Truphone released the newest version of their VoIP app for Android late last week and I’ve been using it almost continuously since then, making and receiving calls, doing various sound tests, and seeing how the core functionality works. So far, the tests have proven to be quite successful and encouraging.
The new app is a completely revamped version of “the artist formerly known as Tru VoIP App” and removes some features, namely Instant Messaging and text messaging. While the loss of these features may initially turn off a number of users, Truphone assures that this new app is just the beginning of what they have planned and more features will follow — so here’s hoping the text messaging feature in particular will come back sooner rather than later.
The new app includes a completely redesigned UI, giving it a look and feel similar to that of Windows Phone 7 and 7.5, with five tiles (and clearly room for a sixth) spelling out the app’s current features. These five tiles — labeled Profile, Dialer, History, Contacts, and Voicemail — place all emphasis on phone calls, the core functionality of this new application.
My first calls were clear on my end, though the person I called said there was some interference on one call that made it sound like I was under water for a time. Still, most of the calls I placed worked quite well. Out of 10 phone calls received, I experienced one force close on my device. Restarting the device and trying the same test again seemed to improve the experience, though I still noticed some lag on a few tries when placing phone calls. The force close occurred again when attempting to answer a call coming in, which sent the caller spiraling to voicemail. Otherwise, the application opened, closed, and placed and received calls quite well.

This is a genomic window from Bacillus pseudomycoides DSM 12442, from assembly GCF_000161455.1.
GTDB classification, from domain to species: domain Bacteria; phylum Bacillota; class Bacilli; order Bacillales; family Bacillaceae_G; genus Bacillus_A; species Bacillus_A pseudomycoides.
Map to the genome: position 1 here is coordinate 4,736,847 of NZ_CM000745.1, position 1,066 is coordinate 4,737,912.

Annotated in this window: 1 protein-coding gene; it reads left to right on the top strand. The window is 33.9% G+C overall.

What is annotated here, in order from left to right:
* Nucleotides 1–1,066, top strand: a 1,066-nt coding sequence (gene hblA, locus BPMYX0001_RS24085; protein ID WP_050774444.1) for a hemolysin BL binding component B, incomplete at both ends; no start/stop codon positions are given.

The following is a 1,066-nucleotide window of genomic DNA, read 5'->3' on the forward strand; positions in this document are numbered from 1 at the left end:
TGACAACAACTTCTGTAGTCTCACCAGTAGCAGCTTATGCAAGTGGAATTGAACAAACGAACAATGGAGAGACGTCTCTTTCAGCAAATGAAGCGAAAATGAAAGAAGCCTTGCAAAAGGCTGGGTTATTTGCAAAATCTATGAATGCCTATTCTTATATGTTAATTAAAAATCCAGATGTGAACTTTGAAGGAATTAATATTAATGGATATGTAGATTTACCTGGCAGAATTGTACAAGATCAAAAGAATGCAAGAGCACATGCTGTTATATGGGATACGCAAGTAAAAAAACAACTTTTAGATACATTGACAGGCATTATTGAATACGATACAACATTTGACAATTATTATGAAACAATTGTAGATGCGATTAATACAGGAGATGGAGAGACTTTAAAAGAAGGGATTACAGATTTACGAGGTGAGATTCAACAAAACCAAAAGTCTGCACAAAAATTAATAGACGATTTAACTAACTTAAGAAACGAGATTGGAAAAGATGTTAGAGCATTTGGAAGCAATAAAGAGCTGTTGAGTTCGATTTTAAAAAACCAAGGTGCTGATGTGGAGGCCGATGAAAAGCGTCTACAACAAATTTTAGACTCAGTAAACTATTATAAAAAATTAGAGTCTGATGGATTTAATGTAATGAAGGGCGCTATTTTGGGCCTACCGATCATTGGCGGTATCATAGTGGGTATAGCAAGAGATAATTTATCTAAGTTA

Speaking of voicemail, the new addition of the visual voicemail feature is indeed a welcome one. Unfortunately, the feature was not working at all in my tests. Five calls were placed to my Truphone App account by another Truphone App account holder, and while the voicemail feature of the app did not notify me that there was a new voicemail, I did receive an e-mail alerting me of the new voicemail message. Still, the fact that the voicemail portion of the app insisted that there were not any voicemail messages in my inbox despite there being five voicemails left (all five of which sent e-mail notifications) means there is still some work to be done at the Truphone offices.
Thankfully, the app brings back one of the lacking features of the former Tru VoIP app I reviewed earlier this year: the Tru Contacts tab. The Tru Contacts tab appears as one of three tabs in the Contacts tile, the other two being Address Book and Favourites. With the Tru Contacts tab back in place on the Android platform, free Truphone to Truphone calls are now possible between all users on Android, iPhone, iPod touch, and desktop computers not running the new Windows RT. BlackBerry 10 will also be receiving this functionality when it’s released next year.
To sum up, if you’re looking for a great alternative to VoIP applications like Skype and Viber and you don’t mind being left without the text messaging and in-app visual voicemail features for the time being, you’d be hardpressed to find as good an alternative as Truphone on Android. No matter where you are in the world, the application can help you keep in touch with those who matter most, whether they’re a heartbeat — or an ocean — away.
Update: It appears there is a few hours delay for the visual voicemail feature, but it did indeed start working after this review was posted. The visual voicemail is a nice addition to the application. The clarity is top notch and despite the delay, was responsive as far as playback and voicemail management.